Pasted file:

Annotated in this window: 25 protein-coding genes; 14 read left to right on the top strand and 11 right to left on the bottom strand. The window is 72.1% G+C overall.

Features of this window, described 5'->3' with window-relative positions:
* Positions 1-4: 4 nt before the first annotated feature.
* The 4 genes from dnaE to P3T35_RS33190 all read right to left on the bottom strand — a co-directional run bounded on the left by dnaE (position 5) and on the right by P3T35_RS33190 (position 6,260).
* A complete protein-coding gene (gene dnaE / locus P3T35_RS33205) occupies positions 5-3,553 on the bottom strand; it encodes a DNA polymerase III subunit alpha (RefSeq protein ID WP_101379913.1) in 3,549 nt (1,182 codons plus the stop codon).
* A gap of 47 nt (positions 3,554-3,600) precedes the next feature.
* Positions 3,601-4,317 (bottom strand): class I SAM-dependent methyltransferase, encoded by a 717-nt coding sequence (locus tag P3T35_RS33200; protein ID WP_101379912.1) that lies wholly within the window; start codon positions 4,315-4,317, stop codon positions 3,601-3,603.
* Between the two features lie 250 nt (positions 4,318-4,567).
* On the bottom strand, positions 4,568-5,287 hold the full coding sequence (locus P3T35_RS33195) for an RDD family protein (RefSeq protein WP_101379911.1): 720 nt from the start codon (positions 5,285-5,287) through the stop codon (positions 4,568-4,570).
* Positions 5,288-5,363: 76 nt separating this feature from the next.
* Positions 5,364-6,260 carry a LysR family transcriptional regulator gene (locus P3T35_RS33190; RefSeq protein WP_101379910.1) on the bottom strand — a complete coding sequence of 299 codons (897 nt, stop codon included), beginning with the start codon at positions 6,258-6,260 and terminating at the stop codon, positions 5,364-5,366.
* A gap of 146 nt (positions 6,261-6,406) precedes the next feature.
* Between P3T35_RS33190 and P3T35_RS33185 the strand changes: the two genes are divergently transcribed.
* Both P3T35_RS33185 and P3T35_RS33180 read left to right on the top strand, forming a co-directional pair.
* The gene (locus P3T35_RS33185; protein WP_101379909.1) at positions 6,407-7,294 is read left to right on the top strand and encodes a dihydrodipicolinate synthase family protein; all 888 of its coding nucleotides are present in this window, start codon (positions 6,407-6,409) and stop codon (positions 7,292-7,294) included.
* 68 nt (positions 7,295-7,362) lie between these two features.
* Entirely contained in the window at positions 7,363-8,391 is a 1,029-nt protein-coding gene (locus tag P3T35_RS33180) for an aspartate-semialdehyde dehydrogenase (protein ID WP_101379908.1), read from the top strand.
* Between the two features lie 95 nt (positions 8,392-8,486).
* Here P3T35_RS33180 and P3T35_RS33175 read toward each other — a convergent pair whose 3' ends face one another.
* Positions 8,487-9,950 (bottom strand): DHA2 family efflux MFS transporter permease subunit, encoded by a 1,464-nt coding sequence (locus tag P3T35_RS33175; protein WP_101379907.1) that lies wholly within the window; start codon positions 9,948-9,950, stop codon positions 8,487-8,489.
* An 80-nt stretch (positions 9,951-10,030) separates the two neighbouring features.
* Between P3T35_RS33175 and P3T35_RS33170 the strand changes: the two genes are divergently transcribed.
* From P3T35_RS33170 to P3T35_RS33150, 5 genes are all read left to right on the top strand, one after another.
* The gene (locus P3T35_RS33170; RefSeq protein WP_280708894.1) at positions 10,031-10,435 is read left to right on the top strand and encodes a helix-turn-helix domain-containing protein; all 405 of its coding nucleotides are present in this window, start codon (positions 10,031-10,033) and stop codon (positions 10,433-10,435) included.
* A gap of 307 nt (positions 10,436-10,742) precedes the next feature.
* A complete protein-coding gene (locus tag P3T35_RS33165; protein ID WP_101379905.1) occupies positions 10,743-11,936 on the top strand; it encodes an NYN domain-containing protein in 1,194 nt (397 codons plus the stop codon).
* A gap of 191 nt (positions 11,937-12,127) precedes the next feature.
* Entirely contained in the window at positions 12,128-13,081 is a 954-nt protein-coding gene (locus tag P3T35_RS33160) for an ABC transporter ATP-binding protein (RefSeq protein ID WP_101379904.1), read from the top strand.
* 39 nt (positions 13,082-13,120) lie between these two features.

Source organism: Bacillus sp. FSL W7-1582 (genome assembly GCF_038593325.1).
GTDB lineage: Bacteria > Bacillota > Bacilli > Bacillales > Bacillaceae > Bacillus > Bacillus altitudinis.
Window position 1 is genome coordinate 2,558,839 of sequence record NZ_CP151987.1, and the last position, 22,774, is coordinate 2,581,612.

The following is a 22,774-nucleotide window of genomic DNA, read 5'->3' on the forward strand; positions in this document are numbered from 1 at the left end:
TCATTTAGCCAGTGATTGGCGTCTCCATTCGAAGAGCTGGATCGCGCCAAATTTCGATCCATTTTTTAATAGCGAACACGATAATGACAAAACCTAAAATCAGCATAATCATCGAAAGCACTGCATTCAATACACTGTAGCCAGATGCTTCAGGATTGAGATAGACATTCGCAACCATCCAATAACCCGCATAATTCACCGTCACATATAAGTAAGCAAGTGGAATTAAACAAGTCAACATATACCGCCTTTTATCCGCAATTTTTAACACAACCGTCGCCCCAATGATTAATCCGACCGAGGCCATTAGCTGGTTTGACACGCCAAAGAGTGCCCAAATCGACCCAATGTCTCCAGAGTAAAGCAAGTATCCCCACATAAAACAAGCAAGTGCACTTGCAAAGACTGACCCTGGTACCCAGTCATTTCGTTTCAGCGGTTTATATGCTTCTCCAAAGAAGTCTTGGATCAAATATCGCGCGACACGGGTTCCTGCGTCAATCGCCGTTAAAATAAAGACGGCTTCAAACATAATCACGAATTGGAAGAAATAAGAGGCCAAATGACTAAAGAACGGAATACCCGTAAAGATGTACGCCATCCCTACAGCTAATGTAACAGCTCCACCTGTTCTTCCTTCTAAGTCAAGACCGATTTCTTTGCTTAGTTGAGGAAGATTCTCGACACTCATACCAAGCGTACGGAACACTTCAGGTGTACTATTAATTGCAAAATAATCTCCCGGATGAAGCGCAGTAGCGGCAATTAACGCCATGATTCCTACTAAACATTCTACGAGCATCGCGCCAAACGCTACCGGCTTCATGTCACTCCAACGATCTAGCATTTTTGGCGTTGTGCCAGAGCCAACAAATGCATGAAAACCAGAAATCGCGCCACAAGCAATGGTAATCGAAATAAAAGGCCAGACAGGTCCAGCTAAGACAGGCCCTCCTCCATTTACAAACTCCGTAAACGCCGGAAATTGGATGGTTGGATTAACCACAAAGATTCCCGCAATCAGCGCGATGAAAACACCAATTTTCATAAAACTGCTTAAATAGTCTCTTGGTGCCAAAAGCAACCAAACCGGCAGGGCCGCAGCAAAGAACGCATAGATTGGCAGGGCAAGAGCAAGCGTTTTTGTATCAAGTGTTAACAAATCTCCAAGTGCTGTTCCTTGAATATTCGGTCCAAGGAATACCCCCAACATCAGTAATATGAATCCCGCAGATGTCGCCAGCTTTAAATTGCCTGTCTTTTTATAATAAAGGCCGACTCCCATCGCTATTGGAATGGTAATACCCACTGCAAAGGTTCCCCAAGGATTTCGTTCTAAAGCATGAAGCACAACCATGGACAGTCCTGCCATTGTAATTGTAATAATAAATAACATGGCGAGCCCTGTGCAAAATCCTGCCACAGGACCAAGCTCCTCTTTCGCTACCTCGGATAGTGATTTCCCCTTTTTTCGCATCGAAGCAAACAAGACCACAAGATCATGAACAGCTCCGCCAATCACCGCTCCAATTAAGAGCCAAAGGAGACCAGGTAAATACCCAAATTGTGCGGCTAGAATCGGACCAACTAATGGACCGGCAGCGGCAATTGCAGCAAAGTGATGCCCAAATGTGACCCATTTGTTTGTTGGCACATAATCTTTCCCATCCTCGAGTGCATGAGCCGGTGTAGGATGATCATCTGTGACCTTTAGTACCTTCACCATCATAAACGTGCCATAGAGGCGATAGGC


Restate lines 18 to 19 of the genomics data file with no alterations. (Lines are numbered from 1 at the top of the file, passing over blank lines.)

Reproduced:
* Between the two features lie 95 nt (positions 8,392-8,486).
* Here P3T35_RS33180 and P3T35_RS33175 read toward each other — a convergent pair whose 3' ends face one another.